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Yemen summons ambassador to Libya, Iran after Shiite rebel funding claim | ASHARQ AL-AWSAT English Archive 2005 -2017
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SAN’A, Yemen (AP) – Yemen has summoned back its ambassadors to Libya and Iran, after the ruling Yemeni party accused Tripoli and Tehran of funding Shiite rebels in a northern Yemeni region, a senior party official said Friday.

Meanwhile, a week of deadly clashes between the Shiite rebels led by Abdel-Malek al-Hawthi in the northern Saada province, 180 kilometers (112 miles) north of the capital, San’a, and government troops, claimed the lives of 150 people, mostly young men, according to an army official.

The clashes are marked by government troop raids of Saada villages, including artillery bombardment, helicopter and tank attacks, while the rebels respond by guerrilla-style fighting.

The violence has claimed about 3,500 lives since it erupted in February. Tribal leaders in the region say more than 30,000 residents have been displaced by the fighting. The military official, speaking on condition of anonymity because he was not allowed to speak to the press, said the past week witnessed some of the most fierce battles between rebels and government troops.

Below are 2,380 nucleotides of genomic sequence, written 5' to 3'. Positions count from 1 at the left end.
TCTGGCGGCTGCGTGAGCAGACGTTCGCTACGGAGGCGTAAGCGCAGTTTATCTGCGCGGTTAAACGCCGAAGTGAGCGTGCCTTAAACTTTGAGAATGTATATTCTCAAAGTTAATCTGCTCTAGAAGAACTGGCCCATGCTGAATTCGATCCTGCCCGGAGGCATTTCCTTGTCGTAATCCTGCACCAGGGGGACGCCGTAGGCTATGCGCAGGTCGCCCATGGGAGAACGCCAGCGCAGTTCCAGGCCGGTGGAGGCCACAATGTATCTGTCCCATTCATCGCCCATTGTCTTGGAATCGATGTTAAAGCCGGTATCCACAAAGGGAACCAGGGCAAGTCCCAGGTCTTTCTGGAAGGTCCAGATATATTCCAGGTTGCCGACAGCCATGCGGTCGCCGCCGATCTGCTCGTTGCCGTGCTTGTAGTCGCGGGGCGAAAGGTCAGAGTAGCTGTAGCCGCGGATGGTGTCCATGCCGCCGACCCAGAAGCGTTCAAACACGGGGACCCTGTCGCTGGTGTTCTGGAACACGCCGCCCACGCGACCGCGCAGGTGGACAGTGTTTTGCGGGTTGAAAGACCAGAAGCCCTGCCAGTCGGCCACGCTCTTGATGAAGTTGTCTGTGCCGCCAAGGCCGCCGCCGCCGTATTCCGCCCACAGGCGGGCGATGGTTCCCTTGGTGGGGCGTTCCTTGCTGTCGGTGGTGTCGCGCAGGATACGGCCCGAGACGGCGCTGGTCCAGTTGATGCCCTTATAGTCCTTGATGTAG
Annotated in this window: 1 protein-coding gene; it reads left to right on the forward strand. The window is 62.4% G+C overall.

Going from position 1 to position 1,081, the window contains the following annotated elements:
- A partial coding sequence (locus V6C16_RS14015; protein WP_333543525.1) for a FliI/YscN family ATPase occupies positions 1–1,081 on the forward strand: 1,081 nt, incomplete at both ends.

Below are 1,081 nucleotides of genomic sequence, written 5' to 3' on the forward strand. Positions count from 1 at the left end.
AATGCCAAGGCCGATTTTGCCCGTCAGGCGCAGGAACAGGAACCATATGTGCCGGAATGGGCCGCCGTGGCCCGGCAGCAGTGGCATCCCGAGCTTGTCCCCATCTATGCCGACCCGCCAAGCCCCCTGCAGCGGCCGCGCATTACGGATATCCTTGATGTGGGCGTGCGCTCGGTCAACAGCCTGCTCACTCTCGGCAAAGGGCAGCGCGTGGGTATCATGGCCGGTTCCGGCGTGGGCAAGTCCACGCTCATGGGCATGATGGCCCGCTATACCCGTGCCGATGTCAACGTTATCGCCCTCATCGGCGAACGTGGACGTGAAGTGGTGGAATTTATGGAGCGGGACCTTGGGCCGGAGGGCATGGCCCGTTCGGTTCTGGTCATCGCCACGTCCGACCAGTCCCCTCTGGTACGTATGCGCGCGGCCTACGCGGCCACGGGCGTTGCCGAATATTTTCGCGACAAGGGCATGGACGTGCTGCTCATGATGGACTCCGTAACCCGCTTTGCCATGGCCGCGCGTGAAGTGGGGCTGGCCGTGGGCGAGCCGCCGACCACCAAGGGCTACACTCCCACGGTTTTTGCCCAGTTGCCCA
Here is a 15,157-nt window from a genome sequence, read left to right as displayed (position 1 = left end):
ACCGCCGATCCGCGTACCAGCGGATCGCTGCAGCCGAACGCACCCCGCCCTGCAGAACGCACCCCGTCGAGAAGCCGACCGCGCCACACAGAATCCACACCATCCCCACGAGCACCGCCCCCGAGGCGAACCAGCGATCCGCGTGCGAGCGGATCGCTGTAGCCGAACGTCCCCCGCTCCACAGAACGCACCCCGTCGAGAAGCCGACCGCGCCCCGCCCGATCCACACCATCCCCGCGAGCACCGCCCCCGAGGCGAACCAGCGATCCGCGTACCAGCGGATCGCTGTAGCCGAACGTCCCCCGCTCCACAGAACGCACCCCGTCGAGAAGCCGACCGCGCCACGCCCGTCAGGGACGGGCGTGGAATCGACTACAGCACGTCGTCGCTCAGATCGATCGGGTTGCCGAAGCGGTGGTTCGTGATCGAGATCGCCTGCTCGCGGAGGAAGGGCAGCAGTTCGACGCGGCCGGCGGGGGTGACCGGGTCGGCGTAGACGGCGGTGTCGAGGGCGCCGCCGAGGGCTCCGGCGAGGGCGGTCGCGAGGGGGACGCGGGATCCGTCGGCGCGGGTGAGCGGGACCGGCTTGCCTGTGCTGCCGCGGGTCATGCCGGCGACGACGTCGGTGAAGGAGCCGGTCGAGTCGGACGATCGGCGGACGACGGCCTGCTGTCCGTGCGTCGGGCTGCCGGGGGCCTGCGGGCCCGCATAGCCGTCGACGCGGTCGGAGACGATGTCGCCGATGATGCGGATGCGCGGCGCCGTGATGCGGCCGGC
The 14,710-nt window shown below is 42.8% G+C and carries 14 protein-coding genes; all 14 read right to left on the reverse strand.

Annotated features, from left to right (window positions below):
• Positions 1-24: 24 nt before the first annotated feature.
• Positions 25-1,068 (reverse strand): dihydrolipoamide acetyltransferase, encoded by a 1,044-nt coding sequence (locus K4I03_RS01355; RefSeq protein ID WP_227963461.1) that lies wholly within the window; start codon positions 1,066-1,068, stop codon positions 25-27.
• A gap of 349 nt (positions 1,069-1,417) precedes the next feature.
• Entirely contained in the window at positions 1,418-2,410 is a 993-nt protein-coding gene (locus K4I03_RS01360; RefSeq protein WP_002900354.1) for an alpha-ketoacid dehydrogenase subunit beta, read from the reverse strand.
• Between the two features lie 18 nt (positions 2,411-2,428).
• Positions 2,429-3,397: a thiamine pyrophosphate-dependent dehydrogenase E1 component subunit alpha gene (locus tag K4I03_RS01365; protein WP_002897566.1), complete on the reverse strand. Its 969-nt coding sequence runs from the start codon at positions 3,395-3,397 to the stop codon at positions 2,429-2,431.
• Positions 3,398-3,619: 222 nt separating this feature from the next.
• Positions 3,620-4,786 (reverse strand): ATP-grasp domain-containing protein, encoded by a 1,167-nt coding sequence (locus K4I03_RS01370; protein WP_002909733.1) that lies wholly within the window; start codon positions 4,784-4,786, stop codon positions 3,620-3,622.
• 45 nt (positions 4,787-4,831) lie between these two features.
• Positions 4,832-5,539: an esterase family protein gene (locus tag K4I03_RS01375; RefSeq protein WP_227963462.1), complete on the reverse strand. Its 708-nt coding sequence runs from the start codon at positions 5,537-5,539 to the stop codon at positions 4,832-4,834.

A senior official of the ruling National Congress party said that Yemeni ambassadors in Libya and Iran were summoned for “consultations,” after Yemen’s President Ali Abdullah Saleh met with party leaders Thursday.

The summons followed Saleh’s accusations that Libya and Iran were involved in sending weapons and money to the rebels, said the official.

The ruling party’s has posted a statement on its Web site, denouncing attempts by “some outside parties and those standing by their sides in the country,” to interfere in the country’s internal affairs.

“Its unacceptable, and such (meddling) must be confronted to preserve the national supreme interest, security and stability,” the statement posted Thursday read.

Al-Hawthi has in the past denied allegations that his group, known as the Young Faithful Believers, received funds from the predominantly Shiite Iran, or Libya.

Yemen’s Shiite rebellion began in June 2004 when cleric Hussein Badr Eddin al-Hawthi, killed in clashes later that year and the brother of the current leader, ordered his followers to take up arms against the government. The government accused him of sedition, forming an illegal armed group and inciting anti-American sentiment.